Russia court bans Facebook, Instagram on 'extremism' charges amid increasing tensions with West

Prosecutors have accused the social media platforms of ignoring government requests to remove what they described as fake news about the Russian military action in Ukraine.

Published: 22nd March 2022 10:17 AM  |   Last Updated: 22nd March 2022 10:17 AM   |  A+A-


For representational purposes (Photo | AFP)


MOSCOW: A Moscow court banned Facebook and Instagram on Monday for what it deemed extremist activity in a case against their parent company, Meta.

The Tverskoy District Court fulfilled a request from prosecutors to outlaw Meta Platforms Inc. and banned Facebook and Instagram for what they called "extremist activities."

Prosecutors have accused the social media platforms of ignoring government requests to remove what they described as fake news about the Russian military action in Ukraine and calls for protests in Russia.

The court's ruling bans Meta from opening offices and doing business in Russia.

Meta declined to comment when contacted by The Associated Press.

Prosecutors haven't requested to ban the Meta-owned messaging service WhatsApp, which is widely popular in Russia.

The authorities also emphasized that they do not intend to punish individual Russians who use Facebook or Instagram.

Instagram and Facebook were already blocked in Russia after the communications and media regulator Roskomnadzor said they were being used to call for violence against Russian soldiers.

In addition to blocking Facebook and Instagram, Russian authorities also have shut access to foreign media websites.

The court's verdict comes amid multipronged efforts by Russian authorities to control the message amid the military action in Ukraine, which the Kremlin describes as a "special military operation" intended to uproot alleged "neo-Nazi nationalists."

A new law fast-tracked on March 4 by the Kremlin-controlled parliament, a week after Russia launched the attack on Ukraine, envisions prison terms of up to 15 years for posting "fake" information about the military that differs from the official narrative.

Russia has warned that relations with the US are "on the verge of a breach" and summoned the US ambassador for an official protest against President Joe Biden's criticism of Russian President Vladimir Putin.

A Russian Foreign Ministry statement Monday referred to "recent unacceptable statements" by Biden about Putin.

Biden referred to Putin last week as a "war criminal" in relation to the Russian invasion of Ukraine.

The Foreign Ministry says that at the meeting with US ambassador to Moscow John Sullivan "it was emphasized that remarks such as these by the American President, which are unworthy of a state figure of such a high rank, put Russian-American relations on the verge of a breach."

President Joe Biden is urging U.S. companies to make sure their digital doors are locked tight because of "evolving intelligence" that Russia is considering launching cyberattacks against critical infrastructure targets as the war in Ukraine continues.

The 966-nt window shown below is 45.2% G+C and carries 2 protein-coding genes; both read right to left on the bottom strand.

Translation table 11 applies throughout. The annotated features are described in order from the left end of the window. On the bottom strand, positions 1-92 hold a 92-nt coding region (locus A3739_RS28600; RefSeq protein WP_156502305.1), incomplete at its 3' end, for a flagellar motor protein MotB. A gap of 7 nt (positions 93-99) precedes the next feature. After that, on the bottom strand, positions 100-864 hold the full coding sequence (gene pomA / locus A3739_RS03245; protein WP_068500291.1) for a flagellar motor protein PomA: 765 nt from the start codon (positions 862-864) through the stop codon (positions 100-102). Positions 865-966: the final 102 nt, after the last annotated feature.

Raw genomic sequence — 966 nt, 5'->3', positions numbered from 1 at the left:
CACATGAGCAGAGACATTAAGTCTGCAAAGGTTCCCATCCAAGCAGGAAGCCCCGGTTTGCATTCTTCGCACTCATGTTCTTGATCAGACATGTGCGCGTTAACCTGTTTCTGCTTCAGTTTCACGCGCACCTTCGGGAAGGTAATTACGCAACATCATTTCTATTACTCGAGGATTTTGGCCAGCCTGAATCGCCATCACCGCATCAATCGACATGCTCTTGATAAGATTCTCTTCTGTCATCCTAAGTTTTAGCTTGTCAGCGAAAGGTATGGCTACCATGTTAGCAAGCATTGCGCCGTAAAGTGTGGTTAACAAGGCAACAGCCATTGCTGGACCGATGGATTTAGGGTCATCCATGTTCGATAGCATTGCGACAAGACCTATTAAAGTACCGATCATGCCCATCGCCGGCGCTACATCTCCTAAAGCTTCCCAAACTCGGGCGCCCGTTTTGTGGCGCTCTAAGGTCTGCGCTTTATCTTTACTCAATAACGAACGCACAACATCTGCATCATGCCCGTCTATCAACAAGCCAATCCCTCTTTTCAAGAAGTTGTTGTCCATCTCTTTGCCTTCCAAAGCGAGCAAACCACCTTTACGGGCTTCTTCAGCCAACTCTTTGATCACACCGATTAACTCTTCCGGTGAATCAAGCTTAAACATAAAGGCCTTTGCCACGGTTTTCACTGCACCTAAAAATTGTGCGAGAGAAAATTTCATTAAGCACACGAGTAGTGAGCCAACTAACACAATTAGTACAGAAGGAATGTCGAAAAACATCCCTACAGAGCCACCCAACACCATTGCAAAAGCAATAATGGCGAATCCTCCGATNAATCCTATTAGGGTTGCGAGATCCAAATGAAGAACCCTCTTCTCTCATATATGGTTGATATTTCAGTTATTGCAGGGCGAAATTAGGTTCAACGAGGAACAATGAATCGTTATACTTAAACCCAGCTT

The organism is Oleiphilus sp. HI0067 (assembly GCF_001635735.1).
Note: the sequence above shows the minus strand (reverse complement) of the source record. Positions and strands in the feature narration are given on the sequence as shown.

Biden's top cybersecurity aide, Anne Neuberger, expressed frustration at a White House press briefing Monday that some critical infrastructure entities have ignored alerts from federal agencies to fix known problems in software that could be exploited by Russian hackers.

"Notwithstanding these repeated warnings, we continue to see adversaries compromising systems that use known vulnerabilities for which there are patches," said Neuberger, who is the president's deputy national security adviser for cyber and emerging technologies.

"That makes it far easier for attackers than it needs to be."

The federal government has been providing warnings to U.S. companies of the threats posed by Russian state hackers since long before the country invaded Ukraine last month.

The Cybersecurity and Infrastructure Security Agency has launched a "Shields Up" campaign aimed at helping companies strengthen their defences and has urged companies to back up their data, turn on multifactor authentication and take other steps to improve cyber hygiene.

Neuberger said there's no intelligence suggesting a specific Russian cyberattack against U.S. targets, but she did add that there has been increase in "preparatory activity," like scanning websites and hunting for vulnerabilities, that is common among nation-state hackers.

In a statement, Biden said Russia could launch an cyberattack against U.S. targets as retaliation for "the unprecedented economic costs we've imposed" on Russia through sanctions.

"It's part of Russia's playbook," Biden said.

The United States and its allies have put a slew of sanctions in place aimed at crippling the Russian economy, and Biden recently announced the U.S. is sending more anti-aircraft, anti-armor weapons and drones to help Ukraine.

John Hultquist, a vice president of intelligence analysis at the cybersecurity firm Mandiant, said cyberattacks gives Russia the ability to punch back.